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Humanitarian crisis

Refugees in Ecuador

by Linda Helfrich
When people talk about a humanitarian crisis, we generally think of refugees migrating in Africa, the Balkans, or southern Europe. Rarely do we think about countries like Ecuador. Nonetheless, the Andes nation has allegedly absorbed up to 300,000 refugees from neighbouring Colombia over the past ten years. They are on the run from guerrillas, paramilitaries, and drug lords – and sometimes simply looking for a better life. [ By Linda Helfrich ]

From 2000 to 2008, 62,000 people applied for asylum. Despite the country’s initially liberal asylum policy and the approximately 18,000 visas issued, a large number of Colombian refugees have no formal residency permit for Ecuador; they are in the country illegally. Some of them cannot return home.

In June 2008, Ecuador began allowing Colombians to enter without a visa, but immigration was made stricter for Colombians again in December, when a criminal record was required.

On the search for a new life and unaware of their rights, refugees cross borders illegally. They do not live in camps, but rather stay with relatives or just get by somehow. Many of them fear deportation if they apply for asylum. Others cannot afford to travel to the offices of the United Nations High Commissioner for Refugees (UNHCR) or the central application points for refugees in Quito, Cuenca and Lago Agrio.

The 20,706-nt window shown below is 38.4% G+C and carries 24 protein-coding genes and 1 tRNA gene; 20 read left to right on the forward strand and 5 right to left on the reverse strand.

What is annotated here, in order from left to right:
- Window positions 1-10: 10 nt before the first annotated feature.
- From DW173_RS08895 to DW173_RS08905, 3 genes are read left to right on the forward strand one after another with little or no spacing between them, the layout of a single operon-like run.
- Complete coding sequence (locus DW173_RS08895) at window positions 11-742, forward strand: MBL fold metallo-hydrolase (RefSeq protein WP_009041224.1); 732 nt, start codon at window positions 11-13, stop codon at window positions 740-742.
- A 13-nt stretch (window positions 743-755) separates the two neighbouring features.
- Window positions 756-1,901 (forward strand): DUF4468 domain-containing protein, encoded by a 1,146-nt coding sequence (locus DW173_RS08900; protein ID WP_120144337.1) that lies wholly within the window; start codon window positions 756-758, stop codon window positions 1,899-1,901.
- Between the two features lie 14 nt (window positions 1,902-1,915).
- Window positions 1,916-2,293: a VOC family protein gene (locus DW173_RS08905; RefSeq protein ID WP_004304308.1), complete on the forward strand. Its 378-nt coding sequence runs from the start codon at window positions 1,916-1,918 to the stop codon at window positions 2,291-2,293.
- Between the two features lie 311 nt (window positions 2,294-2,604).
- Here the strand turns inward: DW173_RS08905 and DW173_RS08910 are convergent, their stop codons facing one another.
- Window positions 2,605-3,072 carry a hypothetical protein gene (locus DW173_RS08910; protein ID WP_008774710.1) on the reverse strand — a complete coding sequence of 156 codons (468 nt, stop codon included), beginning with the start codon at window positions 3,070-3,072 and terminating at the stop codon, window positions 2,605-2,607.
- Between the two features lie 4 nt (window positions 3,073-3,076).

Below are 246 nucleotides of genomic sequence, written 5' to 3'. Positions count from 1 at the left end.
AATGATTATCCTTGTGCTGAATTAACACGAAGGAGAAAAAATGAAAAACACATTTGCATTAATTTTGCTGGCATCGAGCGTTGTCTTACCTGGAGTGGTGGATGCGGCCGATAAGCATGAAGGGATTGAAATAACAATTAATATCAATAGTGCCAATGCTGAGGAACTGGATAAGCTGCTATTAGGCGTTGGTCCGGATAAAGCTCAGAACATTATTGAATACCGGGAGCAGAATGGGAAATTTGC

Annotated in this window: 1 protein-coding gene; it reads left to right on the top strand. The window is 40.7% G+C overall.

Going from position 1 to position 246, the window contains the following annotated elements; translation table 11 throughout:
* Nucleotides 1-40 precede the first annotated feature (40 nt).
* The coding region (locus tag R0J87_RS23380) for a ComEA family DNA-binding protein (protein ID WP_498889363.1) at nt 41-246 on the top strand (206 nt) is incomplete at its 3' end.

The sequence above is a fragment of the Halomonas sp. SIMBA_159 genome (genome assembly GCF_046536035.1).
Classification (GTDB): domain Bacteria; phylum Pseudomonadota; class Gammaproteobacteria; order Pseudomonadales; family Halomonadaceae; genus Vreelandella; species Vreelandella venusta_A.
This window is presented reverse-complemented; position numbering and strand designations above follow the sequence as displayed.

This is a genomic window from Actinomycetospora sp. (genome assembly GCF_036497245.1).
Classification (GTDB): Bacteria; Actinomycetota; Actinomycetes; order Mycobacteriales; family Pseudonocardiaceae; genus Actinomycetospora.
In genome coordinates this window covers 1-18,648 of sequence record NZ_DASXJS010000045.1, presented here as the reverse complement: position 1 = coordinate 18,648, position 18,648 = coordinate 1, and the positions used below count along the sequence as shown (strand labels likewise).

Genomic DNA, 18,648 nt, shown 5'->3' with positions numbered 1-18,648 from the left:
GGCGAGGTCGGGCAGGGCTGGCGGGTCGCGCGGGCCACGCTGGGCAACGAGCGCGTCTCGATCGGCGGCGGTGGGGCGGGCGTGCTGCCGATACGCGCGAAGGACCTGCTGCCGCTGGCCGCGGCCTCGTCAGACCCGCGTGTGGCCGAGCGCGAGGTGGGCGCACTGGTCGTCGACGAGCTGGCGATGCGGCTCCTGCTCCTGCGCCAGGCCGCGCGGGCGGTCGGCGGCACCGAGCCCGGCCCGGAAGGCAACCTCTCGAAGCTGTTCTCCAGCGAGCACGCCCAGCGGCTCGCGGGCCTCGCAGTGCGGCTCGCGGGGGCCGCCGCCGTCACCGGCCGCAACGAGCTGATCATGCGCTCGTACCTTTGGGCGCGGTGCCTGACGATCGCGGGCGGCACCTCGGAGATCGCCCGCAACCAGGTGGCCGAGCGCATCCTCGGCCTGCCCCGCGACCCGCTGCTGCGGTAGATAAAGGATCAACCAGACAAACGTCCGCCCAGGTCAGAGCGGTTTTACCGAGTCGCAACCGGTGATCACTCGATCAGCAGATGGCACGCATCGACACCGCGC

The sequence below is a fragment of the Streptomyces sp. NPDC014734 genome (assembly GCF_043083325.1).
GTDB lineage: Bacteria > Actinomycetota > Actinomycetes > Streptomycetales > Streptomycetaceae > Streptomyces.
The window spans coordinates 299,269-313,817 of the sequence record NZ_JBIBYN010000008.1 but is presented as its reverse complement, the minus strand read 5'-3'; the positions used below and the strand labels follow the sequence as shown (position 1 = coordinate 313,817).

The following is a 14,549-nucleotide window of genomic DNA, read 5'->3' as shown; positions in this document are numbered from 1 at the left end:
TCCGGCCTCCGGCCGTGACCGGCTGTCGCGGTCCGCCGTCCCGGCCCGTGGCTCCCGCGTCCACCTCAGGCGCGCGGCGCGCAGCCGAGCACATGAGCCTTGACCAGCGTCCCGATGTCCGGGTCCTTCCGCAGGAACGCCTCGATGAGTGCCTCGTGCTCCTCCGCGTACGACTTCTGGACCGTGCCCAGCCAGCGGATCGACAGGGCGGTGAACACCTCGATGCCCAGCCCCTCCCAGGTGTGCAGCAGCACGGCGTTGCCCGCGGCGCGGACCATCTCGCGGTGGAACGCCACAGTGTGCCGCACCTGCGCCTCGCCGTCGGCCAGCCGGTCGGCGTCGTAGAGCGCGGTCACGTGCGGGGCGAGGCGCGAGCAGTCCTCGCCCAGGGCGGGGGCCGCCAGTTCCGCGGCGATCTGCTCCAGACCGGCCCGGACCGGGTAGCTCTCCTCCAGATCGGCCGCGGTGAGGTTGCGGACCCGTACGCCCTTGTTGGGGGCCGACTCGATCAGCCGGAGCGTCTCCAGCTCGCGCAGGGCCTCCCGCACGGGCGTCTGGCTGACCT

Nonetheless, Ecuador’s migration legislation is exemplary. The national refugee policy is based on the international convention on refugees. Ecuador was the first country in Latin America to ratify the Estatuto de los Refugiados of 1951 and work on the basis of the Cartagena Declaration of 1984. The latter stipulates that armed conflict, gross violations of human rights, persecution based on gender and negligence of social rights are all reasons to grant asylum. State officials applied the guidelines generously, but because normal visa applications could not be processed quickly enough, applicants had to wait for months.

New recognition policy

Since April 2009, the northern provinces have therefore been pursuing a new policy. Now, the process, called registros ampliados, only takes a day, and each individual case is no longer reviewed. The number of documents refugees have to produce is lower, and they do not have to present their criminal record. To cover people who cannot travel afar, the authorities also visit villages. Since April 2009, 5,500 Colombians have received refugee status with the assistance of the UNHCR.

This practice remains unique in Latin America. By recognizing conflicts in the refugees’ country of origin, Ecuador can bestow the status of refugees on entire groups. These people then have the same right to education and health as Ecuadorians. The UNHCR gives them rice, sugar, sardines, and lentils. Detergents, mattresses, cooking gas, cooking pots and plates are part of the basic package.